Plein-air pen and wash on paper


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Last Monday and Wednesday  the  weather conditions were exceptionally nice for bike riding. I have a choice of two routes that are reasonably safe for bikes, one heading north and the other one south, both involving the Parkway trail. Starting from downtown one can follow a route through Bowen Park and around the outside of Buttertubs bird sanctuary to get to the start of the north leg of the Parkway

This trail paved with asphalt generally follows the 4-lane highway. It changes from one side of this highway to the other using overpasses and tunnels. It has many steep slopes up or downhill.

The trail traverses mostly forested  or  parklike settings that were preserved on both sides of this Highway, hence the term Parkway. It is quite pleasant if one can live with the constant noise of the motorized traffic. There are a few park benches where one can take a break and make a sketch of mundane subjects such as a shopping cart left behind by somebody  or a truck from maintenance workers  who are trimming back branches and bushes.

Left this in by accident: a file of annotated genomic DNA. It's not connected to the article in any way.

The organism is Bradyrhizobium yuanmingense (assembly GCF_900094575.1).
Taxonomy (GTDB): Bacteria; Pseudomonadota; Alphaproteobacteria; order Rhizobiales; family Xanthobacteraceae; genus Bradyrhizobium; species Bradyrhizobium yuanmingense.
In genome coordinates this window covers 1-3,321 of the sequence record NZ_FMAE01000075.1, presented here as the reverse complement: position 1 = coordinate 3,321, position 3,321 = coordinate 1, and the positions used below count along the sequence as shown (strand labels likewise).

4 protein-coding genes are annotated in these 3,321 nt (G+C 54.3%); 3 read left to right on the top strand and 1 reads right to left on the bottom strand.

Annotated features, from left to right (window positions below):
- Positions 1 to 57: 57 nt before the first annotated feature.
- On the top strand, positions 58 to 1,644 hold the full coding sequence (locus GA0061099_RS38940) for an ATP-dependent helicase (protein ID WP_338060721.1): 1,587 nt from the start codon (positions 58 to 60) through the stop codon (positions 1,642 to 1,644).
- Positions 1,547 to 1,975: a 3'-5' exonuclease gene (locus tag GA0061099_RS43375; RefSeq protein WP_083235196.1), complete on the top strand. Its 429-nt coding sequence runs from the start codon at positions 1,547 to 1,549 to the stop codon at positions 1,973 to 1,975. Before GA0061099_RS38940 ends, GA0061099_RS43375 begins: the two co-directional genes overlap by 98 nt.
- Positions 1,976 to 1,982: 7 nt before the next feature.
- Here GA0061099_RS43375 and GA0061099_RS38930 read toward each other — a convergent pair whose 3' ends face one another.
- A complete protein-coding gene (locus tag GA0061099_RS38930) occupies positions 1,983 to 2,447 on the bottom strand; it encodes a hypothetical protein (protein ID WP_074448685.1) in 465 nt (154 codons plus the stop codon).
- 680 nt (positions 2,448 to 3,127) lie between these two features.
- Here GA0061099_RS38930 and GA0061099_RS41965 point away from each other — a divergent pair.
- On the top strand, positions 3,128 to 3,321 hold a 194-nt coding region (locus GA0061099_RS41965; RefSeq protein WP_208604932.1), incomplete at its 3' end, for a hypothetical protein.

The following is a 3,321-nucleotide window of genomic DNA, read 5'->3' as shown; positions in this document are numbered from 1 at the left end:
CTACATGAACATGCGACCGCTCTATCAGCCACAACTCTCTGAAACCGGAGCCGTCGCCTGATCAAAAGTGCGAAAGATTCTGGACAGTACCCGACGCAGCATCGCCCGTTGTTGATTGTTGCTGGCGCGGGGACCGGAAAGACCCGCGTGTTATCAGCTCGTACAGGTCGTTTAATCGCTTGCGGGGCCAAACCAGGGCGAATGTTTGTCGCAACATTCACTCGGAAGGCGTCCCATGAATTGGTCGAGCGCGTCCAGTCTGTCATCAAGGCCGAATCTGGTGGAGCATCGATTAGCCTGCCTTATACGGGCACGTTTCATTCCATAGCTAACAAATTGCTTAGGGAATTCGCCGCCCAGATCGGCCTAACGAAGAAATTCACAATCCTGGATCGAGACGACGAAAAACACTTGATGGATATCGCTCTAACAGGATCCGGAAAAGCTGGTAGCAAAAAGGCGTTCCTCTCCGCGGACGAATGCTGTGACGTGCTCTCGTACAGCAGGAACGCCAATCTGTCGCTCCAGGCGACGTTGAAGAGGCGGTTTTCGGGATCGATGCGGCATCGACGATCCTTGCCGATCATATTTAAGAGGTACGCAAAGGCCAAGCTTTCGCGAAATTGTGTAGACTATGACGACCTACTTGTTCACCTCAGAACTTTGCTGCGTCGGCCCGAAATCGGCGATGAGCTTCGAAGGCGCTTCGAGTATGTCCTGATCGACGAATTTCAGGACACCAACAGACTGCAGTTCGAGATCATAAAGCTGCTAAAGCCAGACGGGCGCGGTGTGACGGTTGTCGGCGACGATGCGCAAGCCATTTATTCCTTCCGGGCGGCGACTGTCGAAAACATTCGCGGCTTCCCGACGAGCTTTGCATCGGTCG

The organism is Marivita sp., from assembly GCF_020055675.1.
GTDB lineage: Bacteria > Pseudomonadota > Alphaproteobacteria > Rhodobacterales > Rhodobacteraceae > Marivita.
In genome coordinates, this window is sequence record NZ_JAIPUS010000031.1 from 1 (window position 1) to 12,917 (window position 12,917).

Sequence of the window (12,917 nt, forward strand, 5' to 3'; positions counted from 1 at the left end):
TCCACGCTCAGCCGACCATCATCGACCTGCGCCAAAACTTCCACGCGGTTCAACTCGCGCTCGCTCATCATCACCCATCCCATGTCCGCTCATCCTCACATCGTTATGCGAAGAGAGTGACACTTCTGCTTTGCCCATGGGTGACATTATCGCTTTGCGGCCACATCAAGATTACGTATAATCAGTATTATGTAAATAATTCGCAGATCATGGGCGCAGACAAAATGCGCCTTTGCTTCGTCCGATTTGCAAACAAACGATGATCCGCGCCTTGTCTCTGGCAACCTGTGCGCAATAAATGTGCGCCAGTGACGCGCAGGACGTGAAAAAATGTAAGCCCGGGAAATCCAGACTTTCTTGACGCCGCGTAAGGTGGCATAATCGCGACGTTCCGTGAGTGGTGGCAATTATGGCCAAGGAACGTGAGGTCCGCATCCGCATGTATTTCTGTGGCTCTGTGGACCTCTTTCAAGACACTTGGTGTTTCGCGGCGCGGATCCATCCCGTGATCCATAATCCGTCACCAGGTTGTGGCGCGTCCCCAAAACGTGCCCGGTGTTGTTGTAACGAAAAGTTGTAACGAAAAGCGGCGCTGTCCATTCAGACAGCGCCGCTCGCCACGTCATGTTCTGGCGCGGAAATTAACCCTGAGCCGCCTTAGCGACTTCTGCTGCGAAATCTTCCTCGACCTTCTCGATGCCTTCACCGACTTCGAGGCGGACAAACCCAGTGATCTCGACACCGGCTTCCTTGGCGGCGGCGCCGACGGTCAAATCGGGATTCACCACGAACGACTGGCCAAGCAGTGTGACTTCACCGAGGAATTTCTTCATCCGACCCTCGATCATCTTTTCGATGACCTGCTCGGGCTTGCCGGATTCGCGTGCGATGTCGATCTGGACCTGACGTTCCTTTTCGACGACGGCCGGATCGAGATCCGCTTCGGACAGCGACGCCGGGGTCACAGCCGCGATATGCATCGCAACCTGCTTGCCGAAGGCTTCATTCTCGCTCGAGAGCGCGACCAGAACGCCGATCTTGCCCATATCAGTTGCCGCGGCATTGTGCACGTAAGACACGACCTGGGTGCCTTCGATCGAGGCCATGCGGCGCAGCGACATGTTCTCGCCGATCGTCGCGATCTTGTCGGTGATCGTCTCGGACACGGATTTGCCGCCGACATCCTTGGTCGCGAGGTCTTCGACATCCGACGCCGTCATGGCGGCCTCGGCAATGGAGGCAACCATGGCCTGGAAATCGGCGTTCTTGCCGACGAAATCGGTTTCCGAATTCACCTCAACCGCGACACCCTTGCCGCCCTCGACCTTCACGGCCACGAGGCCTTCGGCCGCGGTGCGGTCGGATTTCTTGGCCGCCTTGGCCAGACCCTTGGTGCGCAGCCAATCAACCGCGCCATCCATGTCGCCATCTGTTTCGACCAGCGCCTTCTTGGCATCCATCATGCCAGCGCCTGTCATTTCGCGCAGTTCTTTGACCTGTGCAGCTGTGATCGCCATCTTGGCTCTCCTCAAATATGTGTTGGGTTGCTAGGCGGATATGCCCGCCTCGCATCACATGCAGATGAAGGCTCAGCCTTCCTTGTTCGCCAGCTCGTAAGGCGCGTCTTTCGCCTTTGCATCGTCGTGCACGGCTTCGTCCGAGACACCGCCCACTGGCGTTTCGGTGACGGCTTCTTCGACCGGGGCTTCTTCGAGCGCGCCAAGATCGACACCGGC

Along the Bicycle Trail

There is an almost continuous hedge of blackberry bushes along the trail producing fruits during the summer that I like to feast on.

The trail ends at the Woodgrove mall where I usually stop for coffee and visit the bookstore before heading back. I don’t trust car traffic so I use the sidewalks for a few kilometers to get to the E&N trail. This is another paved trail running north-south dedicated to bikes and pedestrians following the old railway grade through urban areas back to downtown. It traverses the railway and side streets protected with traffic lights several times forcing you to stop at signage   requesting cyclists to dismount. It ends close to downtown. Here it gets confusing as some paved trails along the waterfront allow bicycles while others don’t. One can often observe policemen on bicycles ride on pedestrian trails and on sidewalks; I follow their example as it seems to be the only fail-safe method to avoid cars and arrive home unharmed, mind you….. make sure to always yield to pedestrians.


Author: John Hofman

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One thought on “Bicycling

  1. Now this little story evokes nostalgic memories of Amsterdam, when I used to live there. I miss riding my bike there so so much!

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